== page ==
“Stebelton said some lawmakers have questioned whether 10 end-of-course exams are excessive. In addition, new online assessments for elementary and middle-school students to reflect Common Core standards have raised concerns for districts with insufficient computer and Internet access.”

Uh. Duh.

“Rep. Andrew Thompson, R-Marietta, plans to introduce legislation in the coming weeks to repeal the use of Common Core standards in Ohio. He and other conservatives say the curriculum guidelines represent a federal takeover of schools and undermine local control”

Anyone want to start placing bets on how long we’re all going to keep having the same conversations about this? I would hope they take the time to learn a little about the standards (here is a good starting place!) and what curriculum actually is (Ooo, maybe check out this post) beforehand.

Snarkiness level: 10

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7 thoughts on “Testing in Ohio hits Legislative Snag–Duh

  1. I agree with everything here Christina. The most troubling in all of this is the last part about the CCSS repeal. All of the work we have put in to make this work could all be undone by one “dumb dumb.”

    Also, it seems like ODE is really getting beat up lately. They used to take the legislation and interpret it to put it into place. Now the legislature is dictating to them what to do and will make legislative changes if they don’t like it.

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    • I can’t agree with you more about ODE. Regardless of what people think about the changes as they happen, ODE gets stuck chasing everything the politicians put in place. There are some phenomenal people there who are just as frustrated as classroom teachers.

      Clearly, the buck stops with legislators, who (given their extensive backgrounds in education) are making the best decisions for our kids. (Do I need a sarcasm qualifier here?)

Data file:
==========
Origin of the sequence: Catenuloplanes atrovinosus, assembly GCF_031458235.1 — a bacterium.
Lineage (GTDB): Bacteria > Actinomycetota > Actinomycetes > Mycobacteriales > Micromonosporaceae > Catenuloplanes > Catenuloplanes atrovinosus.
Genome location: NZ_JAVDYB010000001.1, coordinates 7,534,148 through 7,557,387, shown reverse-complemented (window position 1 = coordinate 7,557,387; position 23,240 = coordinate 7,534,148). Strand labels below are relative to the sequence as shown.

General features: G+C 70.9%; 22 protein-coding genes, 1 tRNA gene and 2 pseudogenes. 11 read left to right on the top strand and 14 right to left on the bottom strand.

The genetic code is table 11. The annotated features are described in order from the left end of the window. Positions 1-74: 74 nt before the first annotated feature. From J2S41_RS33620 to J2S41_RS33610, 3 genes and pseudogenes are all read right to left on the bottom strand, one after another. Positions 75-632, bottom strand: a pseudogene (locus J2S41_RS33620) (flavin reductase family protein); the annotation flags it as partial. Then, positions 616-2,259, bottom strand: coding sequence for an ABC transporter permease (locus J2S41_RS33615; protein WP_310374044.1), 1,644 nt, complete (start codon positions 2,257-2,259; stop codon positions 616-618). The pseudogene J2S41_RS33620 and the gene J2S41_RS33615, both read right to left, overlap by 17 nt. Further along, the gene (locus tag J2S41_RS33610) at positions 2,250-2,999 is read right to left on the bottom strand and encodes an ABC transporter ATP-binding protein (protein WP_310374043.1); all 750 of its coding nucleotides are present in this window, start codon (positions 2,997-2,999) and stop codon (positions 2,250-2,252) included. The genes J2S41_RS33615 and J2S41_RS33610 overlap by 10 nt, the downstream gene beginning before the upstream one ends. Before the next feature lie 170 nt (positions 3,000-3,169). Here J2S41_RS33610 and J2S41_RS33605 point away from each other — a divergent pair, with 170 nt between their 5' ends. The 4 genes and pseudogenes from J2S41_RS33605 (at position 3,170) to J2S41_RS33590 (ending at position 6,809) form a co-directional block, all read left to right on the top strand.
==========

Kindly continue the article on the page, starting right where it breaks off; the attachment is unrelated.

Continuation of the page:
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  2. When I saw this article this morning, I was enraged. It’s time that accountability work its way up to the lawmakers.

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  3. My thoughts exactly when I read the Dispatch article. I’m a solid believer in public education, but if this crap continues to be what we have to put up with, I question if public funding is worth it. I do realize that public education is only way to educate everyone,but the legislature didnt run our sclhools in the past. So frustrating for those of us who care.

    Jan

    Janet Kelly Library Media Specialist Northridge High and Middle School 6066 Johnstown-Utica Rd. Johnstown, OH 43031 740-967-6651 JLKelly@laca.org ________________________________________

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  4. If you want accountability in the legislature, QUIT VOTING FOR THE SAME IDIOTS ALL THE TIME!!!!!!!!!!! Vote for someone else – they can’t do any worse but as long as we blindly keep voting for the same people nothing’s going to change.

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  5. Question: If we are hiring adequate teachers and have adequate tests, why can I not trust the grades provided by said teachers at the end of the school year to indicate that my child has mastered (x)? I graduated in 1981. No OGT. We all seemed to do fine. Full disclosure that I am NOT a common core person. Eventually we won’t need teachers at all. Think about it. The money is spent on “aligned texts” and “aligned tests” and technology. Much of that is written material is copyrighted and you, the teacher, are not supposed to alter it. Soon we will only need a facilitator to keep the kids marching through packaged lesson plans and tests. It won’t happen tomorrow. But teachers and their salaries and benefits are the biggest line item school system budgets. Apparently the plan is to replace that with technology. Just sayin’.